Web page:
What Steps Can You Take to Leading A Normal Life After Brain Injury?

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When someone becomes the victim of a traumatic brain injury (TBI), his post-injury abilities and chances for a successful recovery will depend in great part on the severity and location of the injury. That’s because different areas of the brain are responsible for different functions. So, depending on where the brain has been injured, the victim could lose his sense of touch, hearing, ability to focus or balance, and even his personality could drastically change. A brain injury certainly can impact a person’s life in countless ways, but if the more than 3 million people in the United States who are living with a brain injury are any example, life …

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How TBI Can Happen in the Workplace

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The Brain Injury Institute reports that traumatic brain injury (TBI) happens in the workplace more frequently and easily than you might expect. Even if you work in an office “cubicle” environment, you could trip on the corner of a desk or slip on coffee your coworker spilled and suffer serious brain injury. According to the institute, approximately 20% of all on-the-job TBI occurs from falling on surfaces that are wet or uneven or that contain out-of-place objects. Although motor vehicle accidents are the leading cause of TBI, falls are in second place and slowly climbing statistically. This may be due in part to the fact that the number of workers …

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Car Shopping? Look for Safety Features to Prevent Head Injury

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If you’re shopping for a vehicle, whether new or used, one of your main objectives should be safety and the features that can protect you and your loved one in an accident. Head and brain injuries, and injuries to the neck are some of the most common and serious physical harm sustained by people involved in automobile accidents. Depending on the severity of the traffic collision, you may sustain a mild, moderate, or severe head injury, even if there is no outward sign of damage. Neck injuries can range from whiplash and strains to serious problems such as cervical dislocation. Choosing a vehicle with a full complement of safety features …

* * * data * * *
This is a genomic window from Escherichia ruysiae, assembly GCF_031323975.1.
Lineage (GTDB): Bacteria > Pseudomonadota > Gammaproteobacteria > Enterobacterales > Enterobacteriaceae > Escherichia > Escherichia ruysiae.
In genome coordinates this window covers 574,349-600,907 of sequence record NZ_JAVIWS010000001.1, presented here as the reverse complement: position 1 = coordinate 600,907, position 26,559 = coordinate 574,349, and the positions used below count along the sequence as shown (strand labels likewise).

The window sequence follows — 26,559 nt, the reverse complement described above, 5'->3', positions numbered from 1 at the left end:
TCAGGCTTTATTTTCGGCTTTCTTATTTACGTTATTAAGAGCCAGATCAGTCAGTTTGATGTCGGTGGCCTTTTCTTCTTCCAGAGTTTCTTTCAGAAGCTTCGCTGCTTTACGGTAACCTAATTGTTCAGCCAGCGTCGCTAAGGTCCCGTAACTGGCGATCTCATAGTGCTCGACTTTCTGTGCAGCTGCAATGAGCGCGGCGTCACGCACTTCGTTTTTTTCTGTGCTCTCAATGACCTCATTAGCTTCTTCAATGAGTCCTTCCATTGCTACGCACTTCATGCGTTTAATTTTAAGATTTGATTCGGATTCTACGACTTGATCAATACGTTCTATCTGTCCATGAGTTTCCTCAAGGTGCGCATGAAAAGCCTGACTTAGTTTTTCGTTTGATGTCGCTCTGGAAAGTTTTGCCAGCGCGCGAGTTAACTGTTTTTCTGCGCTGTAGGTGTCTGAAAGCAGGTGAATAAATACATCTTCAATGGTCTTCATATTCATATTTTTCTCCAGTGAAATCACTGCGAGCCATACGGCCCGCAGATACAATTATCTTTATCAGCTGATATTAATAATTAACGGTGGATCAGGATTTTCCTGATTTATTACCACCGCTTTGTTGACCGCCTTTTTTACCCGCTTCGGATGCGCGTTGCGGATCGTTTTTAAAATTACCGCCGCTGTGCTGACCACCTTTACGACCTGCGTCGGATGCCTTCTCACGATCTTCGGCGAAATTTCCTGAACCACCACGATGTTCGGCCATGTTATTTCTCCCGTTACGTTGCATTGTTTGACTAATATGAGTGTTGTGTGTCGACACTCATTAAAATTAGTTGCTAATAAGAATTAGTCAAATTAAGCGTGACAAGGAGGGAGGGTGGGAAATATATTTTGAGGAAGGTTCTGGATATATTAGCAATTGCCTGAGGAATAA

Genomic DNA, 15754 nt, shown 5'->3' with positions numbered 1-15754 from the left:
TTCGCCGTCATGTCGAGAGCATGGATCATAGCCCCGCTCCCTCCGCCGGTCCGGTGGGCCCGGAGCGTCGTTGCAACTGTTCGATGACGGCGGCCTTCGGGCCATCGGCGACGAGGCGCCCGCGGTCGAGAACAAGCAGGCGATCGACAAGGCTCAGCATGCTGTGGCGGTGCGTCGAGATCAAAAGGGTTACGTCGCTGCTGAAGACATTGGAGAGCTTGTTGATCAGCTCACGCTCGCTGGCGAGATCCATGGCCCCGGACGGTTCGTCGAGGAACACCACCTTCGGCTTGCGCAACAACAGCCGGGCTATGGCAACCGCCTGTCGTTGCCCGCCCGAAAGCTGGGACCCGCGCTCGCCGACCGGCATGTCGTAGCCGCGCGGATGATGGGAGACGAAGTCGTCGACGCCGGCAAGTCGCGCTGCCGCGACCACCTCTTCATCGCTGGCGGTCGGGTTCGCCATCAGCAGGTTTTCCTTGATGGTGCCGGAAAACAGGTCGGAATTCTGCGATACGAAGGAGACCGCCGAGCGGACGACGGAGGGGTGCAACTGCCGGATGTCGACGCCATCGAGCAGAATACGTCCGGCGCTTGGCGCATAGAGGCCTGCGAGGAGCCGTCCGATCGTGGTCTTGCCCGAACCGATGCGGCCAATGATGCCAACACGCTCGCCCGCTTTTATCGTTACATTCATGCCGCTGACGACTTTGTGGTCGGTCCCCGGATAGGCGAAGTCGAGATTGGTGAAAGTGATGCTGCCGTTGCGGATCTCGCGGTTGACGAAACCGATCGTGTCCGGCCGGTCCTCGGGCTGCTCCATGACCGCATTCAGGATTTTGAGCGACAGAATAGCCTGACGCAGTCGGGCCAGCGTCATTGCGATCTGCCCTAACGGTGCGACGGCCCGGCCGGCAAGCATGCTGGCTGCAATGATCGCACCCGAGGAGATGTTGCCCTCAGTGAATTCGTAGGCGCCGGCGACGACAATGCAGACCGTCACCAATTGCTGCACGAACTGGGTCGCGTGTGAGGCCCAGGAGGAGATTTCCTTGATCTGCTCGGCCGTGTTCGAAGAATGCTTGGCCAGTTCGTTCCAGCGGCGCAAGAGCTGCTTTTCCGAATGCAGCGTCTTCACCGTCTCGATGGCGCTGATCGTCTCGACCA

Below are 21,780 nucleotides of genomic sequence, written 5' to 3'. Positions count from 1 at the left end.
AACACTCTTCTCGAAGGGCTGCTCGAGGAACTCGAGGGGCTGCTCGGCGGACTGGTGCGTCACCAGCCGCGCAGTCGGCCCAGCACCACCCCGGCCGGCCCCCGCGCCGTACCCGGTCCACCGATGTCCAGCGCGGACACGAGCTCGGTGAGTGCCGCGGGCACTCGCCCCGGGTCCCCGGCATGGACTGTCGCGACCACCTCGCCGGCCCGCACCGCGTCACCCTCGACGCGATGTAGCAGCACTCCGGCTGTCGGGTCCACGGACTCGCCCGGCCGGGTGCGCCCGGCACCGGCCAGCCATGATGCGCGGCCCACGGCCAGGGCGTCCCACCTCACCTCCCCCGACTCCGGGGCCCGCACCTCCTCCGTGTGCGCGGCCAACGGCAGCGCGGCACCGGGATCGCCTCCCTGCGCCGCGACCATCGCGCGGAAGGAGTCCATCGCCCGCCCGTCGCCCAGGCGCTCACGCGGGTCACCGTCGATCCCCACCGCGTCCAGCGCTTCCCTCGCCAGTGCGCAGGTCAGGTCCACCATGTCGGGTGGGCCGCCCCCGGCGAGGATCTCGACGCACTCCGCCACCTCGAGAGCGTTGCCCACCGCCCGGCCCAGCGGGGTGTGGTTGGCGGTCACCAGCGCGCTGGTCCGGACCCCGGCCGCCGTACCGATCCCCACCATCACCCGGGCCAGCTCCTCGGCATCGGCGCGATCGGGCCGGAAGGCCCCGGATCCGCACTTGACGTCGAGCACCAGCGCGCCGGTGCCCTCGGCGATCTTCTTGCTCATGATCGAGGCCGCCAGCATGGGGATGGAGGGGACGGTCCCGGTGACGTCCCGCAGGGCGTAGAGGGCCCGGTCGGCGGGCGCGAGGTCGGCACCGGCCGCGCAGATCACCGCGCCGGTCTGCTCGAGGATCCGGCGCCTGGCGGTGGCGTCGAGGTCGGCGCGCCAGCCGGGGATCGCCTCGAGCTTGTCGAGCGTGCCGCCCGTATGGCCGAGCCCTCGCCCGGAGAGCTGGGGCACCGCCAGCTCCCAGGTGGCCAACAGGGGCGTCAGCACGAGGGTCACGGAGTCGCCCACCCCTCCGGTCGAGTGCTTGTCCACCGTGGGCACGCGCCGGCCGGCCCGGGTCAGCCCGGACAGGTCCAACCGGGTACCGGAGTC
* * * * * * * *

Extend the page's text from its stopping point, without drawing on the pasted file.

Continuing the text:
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Study Examines Age and Brain Injury Risks of Children

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A recently reported study may help parents and others to protect their children from head and brain injuries. Researchers from the Washington University School of Medicine, University of California-Davis School of Medicine and others conducted the study, “Epidemiology of Blunt Head Trauma in Children in U.S. Emergency Departments.” The researchers reported their findings in the November 2014 issue of the New England Journal of Medicine. The study examined 43,399 cases of blunt head trauma among children through 17. Based on their findings, the researchers were able to delineate by age what type of accidents were most likely to serve as the cause a child’s head injury. Overall, falls proved to …

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TBI and Memory Loss: Coping Strategies

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Loss of memory is one of the most common symptoms associated with a traumatic brain injury (TBI), regardless of how the injury occurred. In fact, memory loss is one of the first symptoms to show, and one of the last to return. Fortunately though, if you’ve suffered from memory loss as a result of a traumatic brain injury, there are strategies you can use to successfully manage it. First, however, a distinction should be made between the types of memory, and which is the most problematic after a traumatic brain injury. Types of Memory Our memories work via a system of encoding (processing), storage and recall. The most personal type …